Fast reactors are not new in the United States. Back in the 1950s, we built several fast reactors and demonstrated their impressive safety attributes, including proving that they could not melt down even with a complete loss of coolant. But through a combination of early safety issues and political decisions, the last fast reactor in the country shut down in 1993.
However, several U.S. companies—including Terrapower, which is funded by Bill Gates, General Atomics and General Electric—are exploring fast reactors because of their versatility and melt-down proof operation; among other abilities, they can destroy nuclear waste, burn plutonium, and generate electricity with higher efficiency than existing reactors. But the exploration process can take years, especially since any testing requires the use of existing Russian fast reactors. But if Washington financed a fast reactor to dispose of its plutonium stockpile, it would jumpstart the development process by providing a fast reactor testing platform in this country, a real benefit to many U.S. companies. Congress has recognized this opportunity as well, earmarking money in fiscal 2016 to develop a plan for an advanced reactor, such as a fast reactor.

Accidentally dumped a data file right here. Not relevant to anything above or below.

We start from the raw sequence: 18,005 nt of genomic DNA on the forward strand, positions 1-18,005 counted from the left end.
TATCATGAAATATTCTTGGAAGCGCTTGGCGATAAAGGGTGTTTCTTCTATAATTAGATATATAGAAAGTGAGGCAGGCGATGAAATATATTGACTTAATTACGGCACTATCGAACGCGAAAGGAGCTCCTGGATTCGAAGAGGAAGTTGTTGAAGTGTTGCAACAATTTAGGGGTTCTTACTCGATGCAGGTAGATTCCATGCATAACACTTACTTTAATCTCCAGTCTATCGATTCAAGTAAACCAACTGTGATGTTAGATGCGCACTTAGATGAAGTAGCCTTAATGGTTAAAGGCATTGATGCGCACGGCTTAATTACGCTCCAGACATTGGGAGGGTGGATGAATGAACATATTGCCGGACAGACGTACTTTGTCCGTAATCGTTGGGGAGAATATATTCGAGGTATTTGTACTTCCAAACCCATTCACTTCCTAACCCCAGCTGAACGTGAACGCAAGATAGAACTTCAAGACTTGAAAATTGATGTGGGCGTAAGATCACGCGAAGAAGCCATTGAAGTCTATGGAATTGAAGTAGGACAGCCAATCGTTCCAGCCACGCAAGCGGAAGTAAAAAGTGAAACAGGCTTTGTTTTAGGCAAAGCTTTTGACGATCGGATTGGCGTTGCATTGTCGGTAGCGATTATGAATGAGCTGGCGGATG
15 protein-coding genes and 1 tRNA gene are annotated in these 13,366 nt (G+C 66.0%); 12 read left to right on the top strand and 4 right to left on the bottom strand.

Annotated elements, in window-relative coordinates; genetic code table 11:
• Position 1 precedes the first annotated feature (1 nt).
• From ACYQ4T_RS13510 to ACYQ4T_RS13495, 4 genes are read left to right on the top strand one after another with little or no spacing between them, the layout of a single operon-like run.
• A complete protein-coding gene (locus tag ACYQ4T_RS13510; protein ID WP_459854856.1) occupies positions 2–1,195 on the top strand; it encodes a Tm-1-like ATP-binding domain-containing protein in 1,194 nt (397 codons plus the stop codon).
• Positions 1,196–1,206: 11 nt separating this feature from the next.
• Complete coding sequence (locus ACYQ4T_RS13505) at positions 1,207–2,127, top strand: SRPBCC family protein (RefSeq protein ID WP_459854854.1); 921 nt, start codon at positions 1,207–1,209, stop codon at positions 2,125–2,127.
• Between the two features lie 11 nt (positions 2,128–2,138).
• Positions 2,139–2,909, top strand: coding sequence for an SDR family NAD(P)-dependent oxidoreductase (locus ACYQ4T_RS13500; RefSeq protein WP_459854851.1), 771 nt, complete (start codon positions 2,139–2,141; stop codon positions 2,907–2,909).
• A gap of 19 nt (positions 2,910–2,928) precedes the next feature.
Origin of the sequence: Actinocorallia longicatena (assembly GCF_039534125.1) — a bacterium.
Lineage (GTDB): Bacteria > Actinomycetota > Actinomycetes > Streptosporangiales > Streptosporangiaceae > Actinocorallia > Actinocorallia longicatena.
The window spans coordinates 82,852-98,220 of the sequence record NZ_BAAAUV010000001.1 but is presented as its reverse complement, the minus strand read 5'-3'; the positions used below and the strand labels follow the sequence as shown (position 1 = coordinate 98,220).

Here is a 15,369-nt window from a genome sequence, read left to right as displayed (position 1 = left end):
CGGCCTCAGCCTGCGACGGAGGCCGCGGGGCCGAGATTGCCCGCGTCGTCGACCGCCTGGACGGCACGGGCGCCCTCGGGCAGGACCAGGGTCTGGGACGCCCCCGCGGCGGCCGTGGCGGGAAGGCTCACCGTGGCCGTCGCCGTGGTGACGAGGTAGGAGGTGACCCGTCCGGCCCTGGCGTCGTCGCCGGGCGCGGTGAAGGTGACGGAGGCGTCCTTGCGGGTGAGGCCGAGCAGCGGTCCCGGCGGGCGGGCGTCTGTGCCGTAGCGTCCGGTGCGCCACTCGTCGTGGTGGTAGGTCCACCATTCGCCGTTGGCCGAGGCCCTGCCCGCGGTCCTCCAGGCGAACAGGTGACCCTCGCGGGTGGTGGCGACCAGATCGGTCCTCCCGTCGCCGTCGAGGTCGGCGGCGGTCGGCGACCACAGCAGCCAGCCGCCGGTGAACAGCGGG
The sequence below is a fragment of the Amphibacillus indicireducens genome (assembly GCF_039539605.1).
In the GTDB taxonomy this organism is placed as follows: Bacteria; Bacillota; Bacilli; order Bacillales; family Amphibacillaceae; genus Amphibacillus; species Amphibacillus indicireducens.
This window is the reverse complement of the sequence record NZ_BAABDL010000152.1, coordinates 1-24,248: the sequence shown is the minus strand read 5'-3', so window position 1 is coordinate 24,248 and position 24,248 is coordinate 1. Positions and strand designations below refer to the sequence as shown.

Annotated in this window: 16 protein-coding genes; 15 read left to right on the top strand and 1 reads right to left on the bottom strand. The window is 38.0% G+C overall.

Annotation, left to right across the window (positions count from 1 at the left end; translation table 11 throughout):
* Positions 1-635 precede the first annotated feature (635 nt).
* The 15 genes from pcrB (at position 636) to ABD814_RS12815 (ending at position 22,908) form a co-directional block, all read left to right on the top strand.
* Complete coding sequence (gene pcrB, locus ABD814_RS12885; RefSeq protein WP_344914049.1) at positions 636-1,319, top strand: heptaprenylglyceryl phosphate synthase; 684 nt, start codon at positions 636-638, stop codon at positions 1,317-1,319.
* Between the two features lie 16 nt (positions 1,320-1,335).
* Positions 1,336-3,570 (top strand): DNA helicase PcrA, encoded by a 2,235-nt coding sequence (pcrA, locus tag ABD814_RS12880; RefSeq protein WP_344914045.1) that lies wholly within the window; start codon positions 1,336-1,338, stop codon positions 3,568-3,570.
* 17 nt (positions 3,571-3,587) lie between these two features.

Such a plan would also prevent the U.S. from falling behind on modern technologies as other nations, including France, Japan, China, and India consider building their own fast reactors. At the very least, this proposal would ensure that the U.S. has enough operational experience with fast reactors to participate in global discussions on their safety and nonproliferation characteristics.
This plan has one downside: It would be more expensive than the “dilute and dispose” option since we’d have to build a new reactor. But unlike Obama’s plan, the fast reactor proposal would ensure that Russia disposes of its plutonium stockpile. In fact, Moscow intends to use its own fast reactors to destroy its plutonium. If we adopt a similar proposal, we would satisfy the original agreement, taking an important step towards nuclear nonproliferation and a safer world.
Peter Lyons worked at Los Alamos National Laboratory from 1969 until he became science advisor to Sen. Pete Domenici from 1997 to 2005. He was a Commissioner on the Nuclear Regulatory Commission from 2005 to 2009 and Assistant Secretary for Nuclear Energy from 2011 to 2015. He now consults on nuclear energy and safety issues.
The above fist appeared on Politico on February 7, 2018. It is republished here with permission.